where L0 and L1 are the radial size of wood pieces untreated and treated with silane in the oven dry state (mm), respectively.

Determination of Dynamic Water Vapour Sorption Behaviour of Wood

The wood pieces (untreated and treated with silanes solutions respectively aged for 0.5 h and 15 days) were ground to a flour and passed through a 20-mesh sieve. Isotherm analysis of the prepared wood flour was carried out using a Dynamic Vapour Sorption apparatus (DVS Intrinsic, Surface Measurement Systems Ltd, London, United Kingdom) as previously described (Xie et al. 2011a,b). Approximately 20 mg of wood flour was placed in a sample holder that was connected to a microbalance and located in a thermostatically controlled cabinet. The pre-set RH increased in 5% steps from 0 to 95% and then decreased to 0% RH in the reverse order with the same step size. The sorption processes were run at a constant temperature of 25 °C over the full RH range. The instrument maintained a constant target RH until the sample moisture content change per minute (dm/dt) was less than 0.002% over a 10 min period. The running time, target RH, actual RH, and sample mass were recorded at 20 s intervals throughout each isotherm run. Since a highly reproducibility has been validated in our previous work (Hill et al. 2009), the measurement of each sample was carried out once for each treatment. The equilibrium moisture content of treated wood at a given RH was calculated based on the mass of wood before modification,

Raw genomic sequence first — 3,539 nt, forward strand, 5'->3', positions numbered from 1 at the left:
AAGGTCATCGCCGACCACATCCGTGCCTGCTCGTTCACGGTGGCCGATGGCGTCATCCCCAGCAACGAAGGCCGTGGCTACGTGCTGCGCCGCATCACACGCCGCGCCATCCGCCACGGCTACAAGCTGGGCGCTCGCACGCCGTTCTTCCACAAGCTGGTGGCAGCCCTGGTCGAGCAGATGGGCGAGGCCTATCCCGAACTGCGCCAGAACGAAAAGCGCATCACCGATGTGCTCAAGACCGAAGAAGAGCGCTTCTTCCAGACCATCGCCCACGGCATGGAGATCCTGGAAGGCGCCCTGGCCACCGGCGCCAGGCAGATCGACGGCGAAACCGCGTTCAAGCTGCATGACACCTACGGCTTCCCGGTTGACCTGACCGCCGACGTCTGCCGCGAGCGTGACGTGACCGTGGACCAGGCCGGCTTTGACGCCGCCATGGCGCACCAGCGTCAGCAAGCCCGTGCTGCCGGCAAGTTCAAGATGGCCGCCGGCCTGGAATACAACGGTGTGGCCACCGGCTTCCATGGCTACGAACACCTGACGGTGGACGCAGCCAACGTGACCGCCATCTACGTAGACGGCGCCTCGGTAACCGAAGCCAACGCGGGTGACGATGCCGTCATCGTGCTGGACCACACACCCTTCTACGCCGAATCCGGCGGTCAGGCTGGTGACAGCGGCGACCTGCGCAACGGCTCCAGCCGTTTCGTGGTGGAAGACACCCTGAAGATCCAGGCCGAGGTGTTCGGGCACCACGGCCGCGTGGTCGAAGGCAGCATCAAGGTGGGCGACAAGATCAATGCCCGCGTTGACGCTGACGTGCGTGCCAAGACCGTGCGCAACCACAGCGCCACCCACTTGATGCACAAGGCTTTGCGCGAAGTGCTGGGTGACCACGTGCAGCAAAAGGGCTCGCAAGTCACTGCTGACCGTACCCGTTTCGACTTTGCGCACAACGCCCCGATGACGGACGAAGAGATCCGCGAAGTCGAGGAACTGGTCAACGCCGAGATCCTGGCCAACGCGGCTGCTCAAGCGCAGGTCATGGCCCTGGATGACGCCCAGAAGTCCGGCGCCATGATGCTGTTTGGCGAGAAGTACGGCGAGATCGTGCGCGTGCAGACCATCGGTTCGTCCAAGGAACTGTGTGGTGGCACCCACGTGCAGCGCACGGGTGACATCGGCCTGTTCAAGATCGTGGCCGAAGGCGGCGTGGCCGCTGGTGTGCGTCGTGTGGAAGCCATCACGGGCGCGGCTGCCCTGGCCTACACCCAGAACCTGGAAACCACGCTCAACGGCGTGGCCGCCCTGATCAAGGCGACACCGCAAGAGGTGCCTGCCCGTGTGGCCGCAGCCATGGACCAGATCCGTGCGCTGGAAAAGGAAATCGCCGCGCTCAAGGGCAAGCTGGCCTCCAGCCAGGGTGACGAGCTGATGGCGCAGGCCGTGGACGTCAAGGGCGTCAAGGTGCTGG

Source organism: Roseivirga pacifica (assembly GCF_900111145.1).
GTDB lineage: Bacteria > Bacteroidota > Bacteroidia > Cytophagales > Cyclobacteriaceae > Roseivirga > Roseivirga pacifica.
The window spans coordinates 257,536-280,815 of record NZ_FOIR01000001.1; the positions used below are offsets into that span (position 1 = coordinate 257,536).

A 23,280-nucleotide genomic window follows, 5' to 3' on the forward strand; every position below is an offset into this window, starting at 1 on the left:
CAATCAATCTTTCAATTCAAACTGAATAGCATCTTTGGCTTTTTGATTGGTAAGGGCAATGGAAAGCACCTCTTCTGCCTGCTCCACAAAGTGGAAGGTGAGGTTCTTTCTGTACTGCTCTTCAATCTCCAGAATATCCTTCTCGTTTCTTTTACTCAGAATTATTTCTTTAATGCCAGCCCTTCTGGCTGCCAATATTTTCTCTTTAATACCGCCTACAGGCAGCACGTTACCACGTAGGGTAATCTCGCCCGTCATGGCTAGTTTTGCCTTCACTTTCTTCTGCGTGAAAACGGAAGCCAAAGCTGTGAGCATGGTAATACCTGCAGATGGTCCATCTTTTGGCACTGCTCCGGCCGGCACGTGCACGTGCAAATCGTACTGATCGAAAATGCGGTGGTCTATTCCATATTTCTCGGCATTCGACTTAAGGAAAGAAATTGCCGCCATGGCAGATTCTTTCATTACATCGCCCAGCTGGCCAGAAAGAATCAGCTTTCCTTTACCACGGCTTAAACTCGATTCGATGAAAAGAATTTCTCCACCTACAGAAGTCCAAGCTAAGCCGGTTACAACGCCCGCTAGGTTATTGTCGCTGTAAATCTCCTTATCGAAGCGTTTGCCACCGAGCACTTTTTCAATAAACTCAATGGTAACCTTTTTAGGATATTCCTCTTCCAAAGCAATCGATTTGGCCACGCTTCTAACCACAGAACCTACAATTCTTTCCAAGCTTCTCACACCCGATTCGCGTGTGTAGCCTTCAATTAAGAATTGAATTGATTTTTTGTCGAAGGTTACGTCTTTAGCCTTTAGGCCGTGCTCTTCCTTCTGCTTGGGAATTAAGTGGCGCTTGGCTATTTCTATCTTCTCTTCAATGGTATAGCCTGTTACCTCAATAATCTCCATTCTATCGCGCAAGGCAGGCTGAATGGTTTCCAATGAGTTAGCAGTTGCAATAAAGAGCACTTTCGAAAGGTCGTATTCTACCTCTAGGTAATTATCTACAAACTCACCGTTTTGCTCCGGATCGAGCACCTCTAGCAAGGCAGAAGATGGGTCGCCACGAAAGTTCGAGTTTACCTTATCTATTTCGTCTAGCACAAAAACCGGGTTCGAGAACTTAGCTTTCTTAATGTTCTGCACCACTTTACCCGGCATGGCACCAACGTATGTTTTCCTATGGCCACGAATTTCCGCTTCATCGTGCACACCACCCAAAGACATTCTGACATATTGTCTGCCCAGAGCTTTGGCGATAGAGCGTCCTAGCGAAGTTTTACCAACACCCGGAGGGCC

where EMC is the measured equilibrium moisture content of untreated and treated wood; m0 is the dry mass of wood before modification; m1 is the dry mass of wood after modification; m2 is the equilibrium mass of wood at a given RH. For the untreated wood, m1 equals m0.

SEM-EDX Integrated Analysis